As part of his research, Robinson conducted informal focus groups with his undergraduate statistics students at the University of Texas, asking them about how their parents contributed to their achievements. He found that most had few or no memories of their parents pushing or prodding them or getting involved at school in formal ways. Instead, students described mothers and fathers who set high expectations and then stepped back. “These kids made it!,” Robinson told me. “You’d expect they’d have the type of parental involvement we’re promoting at the national level. But they hardly had any of that. It really blew me away.”

I disagree with Goldstein’s interpretation of the study that parents shouldn’t help their children with their homework. Just as hyper-paternalism isn’t the best way to facilitate learning, neither is laissez-faire parenting. We should not trade one extreme for the other.

Rather, the data indicated parents should be accessible, but not overbearing. They should be concerned, but not controlling. You can be very invested in your child’s education without also being President of the PTA. I think the study corroborates that viewpoint, even if only indirectly.

In short, help your kids with their homework. Just don’t do it for them.

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Comments

Help with homework must be done carefully.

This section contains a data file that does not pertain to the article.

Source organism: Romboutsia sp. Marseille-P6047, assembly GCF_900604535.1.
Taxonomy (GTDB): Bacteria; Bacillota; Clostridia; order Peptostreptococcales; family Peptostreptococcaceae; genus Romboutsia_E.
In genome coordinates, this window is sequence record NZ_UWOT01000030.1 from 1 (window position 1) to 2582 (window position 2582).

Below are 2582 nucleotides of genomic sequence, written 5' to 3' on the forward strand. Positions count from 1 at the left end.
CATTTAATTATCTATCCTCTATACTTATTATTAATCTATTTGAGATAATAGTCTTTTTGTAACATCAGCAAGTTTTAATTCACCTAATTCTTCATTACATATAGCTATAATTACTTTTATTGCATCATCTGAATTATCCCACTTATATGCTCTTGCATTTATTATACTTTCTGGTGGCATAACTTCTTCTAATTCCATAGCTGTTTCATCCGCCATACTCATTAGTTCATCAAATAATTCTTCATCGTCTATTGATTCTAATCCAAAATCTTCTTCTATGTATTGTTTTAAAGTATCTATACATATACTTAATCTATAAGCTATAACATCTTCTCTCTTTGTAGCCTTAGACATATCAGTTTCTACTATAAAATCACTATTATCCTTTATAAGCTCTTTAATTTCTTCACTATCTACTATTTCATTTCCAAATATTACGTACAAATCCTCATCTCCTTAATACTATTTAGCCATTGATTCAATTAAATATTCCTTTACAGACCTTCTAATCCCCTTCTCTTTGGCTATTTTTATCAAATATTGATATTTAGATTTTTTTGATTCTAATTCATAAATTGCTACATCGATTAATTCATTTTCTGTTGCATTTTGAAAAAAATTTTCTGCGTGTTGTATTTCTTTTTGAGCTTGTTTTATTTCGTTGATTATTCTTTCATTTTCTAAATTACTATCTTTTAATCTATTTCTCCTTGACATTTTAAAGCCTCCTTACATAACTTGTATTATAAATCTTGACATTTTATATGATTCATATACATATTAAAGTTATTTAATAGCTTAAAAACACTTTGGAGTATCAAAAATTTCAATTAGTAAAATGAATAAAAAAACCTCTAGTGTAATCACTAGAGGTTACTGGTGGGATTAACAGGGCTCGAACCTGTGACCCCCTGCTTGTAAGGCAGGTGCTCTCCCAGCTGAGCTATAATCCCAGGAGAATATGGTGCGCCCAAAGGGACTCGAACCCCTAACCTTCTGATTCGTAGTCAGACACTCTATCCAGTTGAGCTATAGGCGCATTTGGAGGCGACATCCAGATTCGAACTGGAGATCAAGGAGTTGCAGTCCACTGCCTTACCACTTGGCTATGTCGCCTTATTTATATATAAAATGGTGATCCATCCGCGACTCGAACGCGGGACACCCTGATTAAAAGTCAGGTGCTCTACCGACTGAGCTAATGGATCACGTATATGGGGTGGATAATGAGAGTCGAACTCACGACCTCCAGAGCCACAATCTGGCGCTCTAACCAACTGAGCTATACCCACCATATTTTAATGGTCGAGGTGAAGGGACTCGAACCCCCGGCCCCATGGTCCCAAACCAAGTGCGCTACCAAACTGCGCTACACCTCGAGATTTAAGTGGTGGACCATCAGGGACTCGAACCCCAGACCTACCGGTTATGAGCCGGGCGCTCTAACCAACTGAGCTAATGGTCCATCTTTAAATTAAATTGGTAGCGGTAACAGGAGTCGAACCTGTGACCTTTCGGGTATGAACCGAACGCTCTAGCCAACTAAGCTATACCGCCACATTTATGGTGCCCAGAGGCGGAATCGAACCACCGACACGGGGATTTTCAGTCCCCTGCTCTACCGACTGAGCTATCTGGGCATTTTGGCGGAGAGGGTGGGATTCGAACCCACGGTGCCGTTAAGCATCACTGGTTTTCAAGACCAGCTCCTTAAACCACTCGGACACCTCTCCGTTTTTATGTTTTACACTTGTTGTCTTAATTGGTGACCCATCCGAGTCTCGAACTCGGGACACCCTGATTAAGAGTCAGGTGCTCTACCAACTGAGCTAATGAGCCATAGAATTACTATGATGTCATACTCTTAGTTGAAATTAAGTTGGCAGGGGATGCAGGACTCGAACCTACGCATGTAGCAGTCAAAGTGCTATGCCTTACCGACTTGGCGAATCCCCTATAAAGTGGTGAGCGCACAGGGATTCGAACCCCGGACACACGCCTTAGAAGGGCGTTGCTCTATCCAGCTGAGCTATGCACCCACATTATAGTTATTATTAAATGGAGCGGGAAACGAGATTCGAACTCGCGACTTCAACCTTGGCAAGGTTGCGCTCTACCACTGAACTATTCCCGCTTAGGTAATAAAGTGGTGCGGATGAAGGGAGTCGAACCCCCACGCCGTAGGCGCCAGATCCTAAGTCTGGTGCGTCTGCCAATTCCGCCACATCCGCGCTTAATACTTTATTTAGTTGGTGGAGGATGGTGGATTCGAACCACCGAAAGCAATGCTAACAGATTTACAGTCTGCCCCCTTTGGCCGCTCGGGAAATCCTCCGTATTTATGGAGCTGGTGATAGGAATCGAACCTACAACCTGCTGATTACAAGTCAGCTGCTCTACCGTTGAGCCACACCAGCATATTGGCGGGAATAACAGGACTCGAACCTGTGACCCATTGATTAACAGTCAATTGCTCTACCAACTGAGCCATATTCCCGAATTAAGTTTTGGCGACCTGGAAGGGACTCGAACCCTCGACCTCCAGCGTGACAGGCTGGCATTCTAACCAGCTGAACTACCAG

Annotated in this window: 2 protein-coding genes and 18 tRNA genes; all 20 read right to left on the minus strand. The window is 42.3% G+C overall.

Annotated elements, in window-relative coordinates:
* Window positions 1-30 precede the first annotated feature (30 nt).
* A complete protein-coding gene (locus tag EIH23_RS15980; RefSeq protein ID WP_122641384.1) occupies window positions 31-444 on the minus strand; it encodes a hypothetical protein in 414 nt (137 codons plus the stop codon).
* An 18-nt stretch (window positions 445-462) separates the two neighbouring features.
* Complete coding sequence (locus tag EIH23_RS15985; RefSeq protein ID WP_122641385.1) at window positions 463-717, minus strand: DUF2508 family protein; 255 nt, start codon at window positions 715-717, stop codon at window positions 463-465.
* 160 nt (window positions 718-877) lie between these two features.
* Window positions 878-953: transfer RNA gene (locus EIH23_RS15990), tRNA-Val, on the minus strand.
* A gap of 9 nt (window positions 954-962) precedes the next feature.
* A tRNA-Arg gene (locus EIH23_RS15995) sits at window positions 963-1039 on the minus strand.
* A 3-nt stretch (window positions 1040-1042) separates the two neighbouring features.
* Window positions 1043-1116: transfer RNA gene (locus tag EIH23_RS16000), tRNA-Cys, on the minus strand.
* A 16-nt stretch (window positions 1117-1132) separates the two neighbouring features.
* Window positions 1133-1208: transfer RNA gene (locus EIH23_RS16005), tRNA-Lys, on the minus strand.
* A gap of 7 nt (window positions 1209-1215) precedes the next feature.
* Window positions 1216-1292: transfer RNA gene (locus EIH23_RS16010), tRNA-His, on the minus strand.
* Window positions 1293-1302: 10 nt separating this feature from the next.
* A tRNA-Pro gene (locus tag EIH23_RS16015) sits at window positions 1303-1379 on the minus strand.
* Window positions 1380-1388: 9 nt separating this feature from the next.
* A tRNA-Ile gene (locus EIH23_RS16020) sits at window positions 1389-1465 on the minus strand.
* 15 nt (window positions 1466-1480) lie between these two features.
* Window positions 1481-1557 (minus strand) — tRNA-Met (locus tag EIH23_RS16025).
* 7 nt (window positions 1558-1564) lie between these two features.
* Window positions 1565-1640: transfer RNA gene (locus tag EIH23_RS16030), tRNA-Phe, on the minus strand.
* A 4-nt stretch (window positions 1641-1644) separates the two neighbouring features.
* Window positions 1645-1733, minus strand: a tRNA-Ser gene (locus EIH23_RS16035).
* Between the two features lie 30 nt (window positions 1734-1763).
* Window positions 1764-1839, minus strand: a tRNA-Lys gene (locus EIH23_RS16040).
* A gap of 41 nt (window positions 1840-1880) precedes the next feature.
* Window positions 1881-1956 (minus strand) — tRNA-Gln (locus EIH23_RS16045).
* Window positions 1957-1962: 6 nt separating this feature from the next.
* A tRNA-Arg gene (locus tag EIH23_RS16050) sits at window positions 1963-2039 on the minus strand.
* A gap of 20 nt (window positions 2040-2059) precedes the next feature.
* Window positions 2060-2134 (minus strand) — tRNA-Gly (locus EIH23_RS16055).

In college Physics (a well-placed engineering school) the professor did any problems the students asked, even the homework problems, in a special gratis tutoring session real early in the morning. It was my first “A”, and I have the final exam grade to show it.

On the other hand, as a tutor, I caught on quickly that doing the problem with the student really doesn’t allow him/her to grow. Thankful, my mastery of the subject allows me to manufacture problems that are *similar* to the ones in the homework list, allowing me to highlight principles and trends.

Rather than appeal to the parents to thoughtfully calibrate their involvement, these experts prefer to attack the parents and get keep them off the island.

Anyone who would follow the advice of Harris Perry should have their head examined! She is a toxic nitwit of the first order. Unfortunately we have national media run by leftist loons who give her a platform from which she spouts her nonsense. No one, and I mean no one, should listen to Harris Perry, let alone heed her advice.

It’s easier than ever to monitor your children’s progress. Our schools have online access to lesson plans and grades and easy access to teachers via email.

Of course parents should monitor their kids grades and expect them to study and do their work.

Insufficiently Sensitive | March 23, 2014 at 2:09 pm

Once kids enter middle school, parental help with homework can actually bring test scores down, an effect Robinson says could be caused by the fact that many parents may have forgotten, or never truly understood, the material their children learn in school.

As one with direct experience of this phenomenon, I’ll testify that there’s a third facet to the alleged ‘fact’. Which is, that in mathematics, some modern texts are so infested with social crusades to make a ‘narrative’ of everything that the techniques, or algorithms, for solving problems are buried in multiple layers of confusion, created in a crude subjective attempt to add ‘real world’ situations to the problems.